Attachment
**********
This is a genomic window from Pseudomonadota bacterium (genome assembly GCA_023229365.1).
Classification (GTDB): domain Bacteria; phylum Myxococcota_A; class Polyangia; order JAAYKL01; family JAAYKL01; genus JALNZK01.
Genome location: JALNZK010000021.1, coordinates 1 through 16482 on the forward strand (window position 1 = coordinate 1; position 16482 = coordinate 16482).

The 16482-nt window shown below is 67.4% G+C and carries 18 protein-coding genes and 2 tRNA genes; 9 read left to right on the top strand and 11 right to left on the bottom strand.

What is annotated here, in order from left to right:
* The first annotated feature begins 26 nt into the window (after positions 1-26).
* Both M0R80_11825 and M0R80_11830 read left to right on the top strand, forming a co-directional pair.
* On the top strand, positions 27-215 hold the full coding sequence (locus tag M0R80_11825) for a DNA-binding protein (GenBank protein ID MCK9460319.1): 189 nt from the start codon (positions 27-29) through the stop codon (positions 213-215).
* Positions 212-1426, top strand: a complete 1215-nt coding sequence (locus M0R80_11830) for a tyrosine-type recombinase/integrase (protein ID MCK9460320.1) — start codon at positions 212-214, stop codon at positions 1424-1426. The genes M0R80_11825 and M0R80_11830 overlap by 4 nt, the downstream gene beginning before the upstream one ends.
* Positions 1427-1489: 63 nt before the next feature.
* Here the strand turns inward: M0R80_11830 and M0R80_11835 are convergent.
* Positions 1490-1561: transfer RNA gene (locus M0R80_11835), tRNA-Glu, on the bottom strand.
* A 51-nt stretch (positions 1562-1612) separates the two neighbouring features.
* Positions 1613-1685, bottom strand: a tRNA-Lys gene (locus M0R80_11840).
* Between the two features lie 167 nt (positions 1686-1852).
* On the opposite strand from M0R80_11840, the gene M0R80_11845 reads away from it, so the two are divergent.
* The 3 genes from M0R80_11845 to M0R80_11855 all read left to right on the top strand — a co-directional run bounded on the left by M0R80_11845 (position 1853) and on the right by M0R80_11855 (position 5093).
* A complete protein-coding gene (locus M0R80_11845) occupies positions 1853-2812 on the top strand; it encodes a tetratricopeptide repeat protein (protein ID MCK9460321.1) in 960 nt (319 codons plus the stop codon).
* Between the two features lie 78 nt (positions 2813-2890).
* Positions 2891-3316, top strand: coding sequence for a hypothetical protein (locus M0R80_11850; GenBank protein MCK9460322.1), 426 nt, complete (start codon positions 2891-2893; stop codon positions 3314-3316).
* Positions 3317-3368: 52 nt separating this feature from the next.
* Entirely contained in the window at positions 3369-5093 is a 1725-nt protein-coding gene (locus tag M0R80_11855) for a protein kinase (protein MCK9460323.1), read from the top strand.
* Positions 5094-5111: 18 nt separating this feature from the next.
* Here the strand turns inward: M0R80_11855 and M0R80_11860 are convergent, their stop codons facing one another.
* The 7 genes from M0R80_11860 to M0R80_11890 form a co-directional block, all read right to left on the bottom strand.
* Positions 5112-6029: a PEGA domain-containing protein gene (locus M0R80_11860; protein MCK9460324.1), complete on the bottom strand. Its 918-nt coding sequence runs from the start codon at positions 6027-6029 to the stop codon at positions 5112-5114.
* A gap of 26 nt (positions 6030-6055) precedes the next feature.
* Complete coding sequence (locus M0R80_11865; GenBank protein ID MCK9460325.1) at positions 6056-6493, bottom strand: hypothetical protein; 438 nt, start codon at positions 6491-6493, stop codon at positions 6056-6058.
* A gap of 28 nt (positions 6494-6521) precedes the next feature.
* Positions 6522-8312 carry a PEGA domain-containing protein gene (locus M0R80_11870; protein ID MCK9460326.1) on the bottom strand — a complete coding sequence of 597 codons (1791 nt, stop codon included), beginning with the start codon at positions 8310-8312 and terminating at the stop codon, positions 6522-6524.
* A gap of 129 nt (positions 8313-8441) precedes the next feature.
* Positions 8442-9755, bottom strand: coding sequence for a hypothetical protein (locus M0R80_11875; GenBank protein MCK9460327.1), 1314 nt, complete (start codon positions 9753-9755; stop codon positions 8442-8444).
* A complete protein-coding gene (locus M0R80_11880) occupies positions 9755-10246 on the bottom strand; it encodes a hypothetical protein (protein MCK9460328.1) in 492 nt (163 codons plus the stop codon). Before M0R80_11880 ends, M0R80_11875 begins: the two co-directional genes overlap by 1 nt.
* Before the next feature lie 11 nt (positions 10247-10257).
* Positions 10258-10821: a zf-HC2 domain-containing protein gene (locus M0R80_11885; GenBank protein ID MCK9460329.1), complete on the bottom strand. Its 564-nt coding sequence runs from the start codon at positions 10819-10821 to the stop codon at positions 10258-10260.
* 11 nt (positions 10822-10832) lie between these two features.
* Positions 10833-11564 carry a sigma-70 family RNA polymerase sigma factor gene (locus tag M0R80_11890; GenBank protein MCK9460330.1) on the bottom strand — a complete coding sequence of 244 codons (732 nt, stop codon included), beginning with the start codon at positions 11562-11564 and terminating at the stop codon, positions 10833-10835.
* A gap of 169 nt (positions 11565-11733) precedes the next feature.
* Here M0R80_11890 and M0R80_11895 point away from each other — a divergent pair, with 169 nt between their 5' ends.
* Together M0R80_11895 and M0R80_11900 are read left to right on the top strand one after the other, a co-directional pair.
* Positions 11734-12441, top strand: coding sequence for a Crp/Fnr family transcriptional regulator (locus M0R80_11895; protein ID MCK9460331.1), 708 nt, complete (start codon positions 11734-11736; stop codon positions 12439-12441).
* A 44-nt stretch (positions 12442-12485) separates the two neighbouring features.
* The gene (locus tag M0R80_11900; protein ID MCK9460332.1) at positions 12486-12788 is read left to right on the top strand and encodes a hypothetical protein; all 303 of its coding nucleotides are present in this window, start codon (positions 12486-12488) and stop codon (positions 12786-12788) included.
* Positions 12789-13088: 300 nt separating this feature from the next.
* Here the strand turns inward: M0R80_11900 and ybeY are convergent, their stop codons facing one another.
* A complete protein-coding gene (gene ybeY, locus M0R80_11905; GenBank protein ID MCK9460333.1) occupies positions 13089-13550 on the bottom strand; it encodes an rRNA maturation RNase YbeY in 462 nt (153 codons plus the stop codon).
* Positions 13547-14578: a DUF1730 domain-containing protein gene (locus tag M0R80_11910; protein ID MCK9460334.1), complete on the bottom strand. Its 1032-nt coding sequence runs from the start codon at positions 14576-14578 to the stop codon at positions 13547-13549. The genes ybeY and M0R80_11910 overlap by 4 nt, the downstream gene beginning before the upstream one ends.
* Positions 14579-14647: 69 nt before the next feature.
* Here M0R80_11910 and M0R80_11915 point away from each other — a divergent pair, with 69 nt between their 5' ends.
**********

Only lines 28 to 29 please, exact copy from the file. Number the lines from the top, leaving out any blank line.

* Complete coding sequence (locus M0R80_11865; GenBank protein ID MCK9460325.1) at positions 6056-6493, bottom strand: hypothetical protein; 438 nt, start codon at positions 6491-6493, stop codon at positions 6056-6058.
* A gap of 28 nt (positions 6494-6521) precedes the next feature.